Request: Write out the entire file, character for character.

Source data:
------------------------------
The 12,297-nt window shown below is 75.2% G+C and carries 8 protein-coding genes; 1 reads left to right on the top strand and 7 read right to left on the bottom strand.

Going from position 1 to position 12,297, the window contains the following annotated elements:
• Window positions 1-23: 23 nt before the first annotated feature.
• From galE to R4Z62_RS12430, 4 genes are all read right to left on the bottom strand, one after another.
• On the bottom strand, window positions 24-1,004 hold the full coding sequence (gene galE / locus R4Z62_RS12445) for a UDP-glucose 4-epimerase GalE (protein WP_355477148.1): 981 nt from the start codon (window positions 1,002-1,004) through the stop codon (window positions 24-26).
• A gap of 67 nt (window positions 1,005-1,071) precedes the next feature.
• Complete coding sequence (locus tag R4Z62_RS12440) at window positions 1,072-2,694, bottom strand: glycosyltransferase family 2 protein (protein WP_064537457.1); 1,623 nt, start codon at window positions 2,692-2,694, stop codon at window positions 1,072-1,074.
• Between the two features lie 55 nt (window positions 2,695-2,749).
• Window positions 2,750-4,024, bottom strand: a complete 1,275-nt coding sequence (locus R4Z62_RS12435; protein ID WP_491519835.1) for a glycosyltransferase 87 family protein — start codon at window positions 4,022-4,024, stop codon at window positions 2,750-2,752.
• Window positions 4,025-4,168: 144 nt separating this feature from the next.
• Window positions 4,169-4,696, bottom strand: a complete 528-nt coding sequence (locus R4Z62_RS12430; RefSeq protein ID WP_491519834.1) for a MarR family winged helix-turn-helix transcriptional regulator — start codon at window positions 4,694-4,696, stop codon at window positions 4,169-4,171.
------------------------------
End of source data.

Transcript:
The 12,297-nt window shown below is 75.2% G+C and carries 8 protein-coding genes; 1 reads left to right on the top strand and 7 read right to left on the bottom strand.

Going from position 1 to position 12,297, the window contains the following annotated elements:
• Window positions 1-23: 23 nt before the first annotated feature.
• From galE to R4Z62_RS12430, 4 genes are all read right to left on the bottom strand, one after another.
• On the bottom strand, window positions 24-1,004 hold the full coding sequence (gene galE / locus R4Z62_RS12445) for a UDP-glucose 4-epimerase GalE (protein WP_355477148.1): 981 nt from the start codon (window positions 1,002-1,004) through the stop codon (window positions 24-26).
• A gap of 67 nt (window positions 1,005-1,071) precedes the next feature.
• Complete coding sequence (locus tag R4Z62_RS12440) at window positions 1,072-2,694, bottom strand: glycosyltransferase family 2 protein (protein WP_064537457.1); 1,623 nt, start codon at window positions 2,692-2,694, stop codon at window positions 1,072-1,074.
• Between the two features lie 55 nt (window positions 2,695-2,749).
• Window positions 2,750-4,024, bottom strand: a complete 1,275-nt coding sequence (locus R4Z62_RS12435; protein ID WP_491519835.1) for a glycosyltransferase 87 family protein — start codon at window positions 4,022-4,024, stop codon at window positions 2,750-2,752.
• Window positions 4,025-4,168: 144 nt separating this feature from the next.
• Window positions 4,169-4,696, bottom strand: a complete 528-nt coding sequence (locus R4Z62_RS12430; RefSeq protein ID WP_491519834.1) for a MarR family winged helix-turn-helix transcriptional regulator — start codon at window positions 4,694-4,696, stop codon at window positions 4,169-4,171.